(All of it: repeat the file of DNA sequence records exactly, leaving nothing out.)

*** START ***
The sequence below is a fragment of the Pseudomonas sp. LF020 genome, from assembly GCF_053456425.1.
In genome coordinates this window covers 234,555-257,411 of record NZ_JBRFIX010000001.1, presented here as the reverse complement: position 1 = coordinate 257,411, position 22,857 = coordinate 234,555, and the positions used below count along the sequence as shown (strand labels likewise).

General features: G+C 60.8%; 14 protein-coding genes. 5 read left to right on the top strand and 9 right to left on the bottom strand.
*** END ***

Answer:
The sequence below is a fragment of the Pseudomonas sp. LF020 genome, from assembly GCF_053456425.1.
In genome coordinates this window covers 234,555-257,411 of record NZ_JBRFIX010000001.1, presented here as the reverse complement: position 1 = coordinate 257,411, position 22,857 = coordinate 234,555, and the positions used below count along the sequence as shown (strand labels likewise).

General features: G+C 60.8%; 14 protein-coding genes. 5 read left to right on the top strand and 9 right to left on the bottom strand.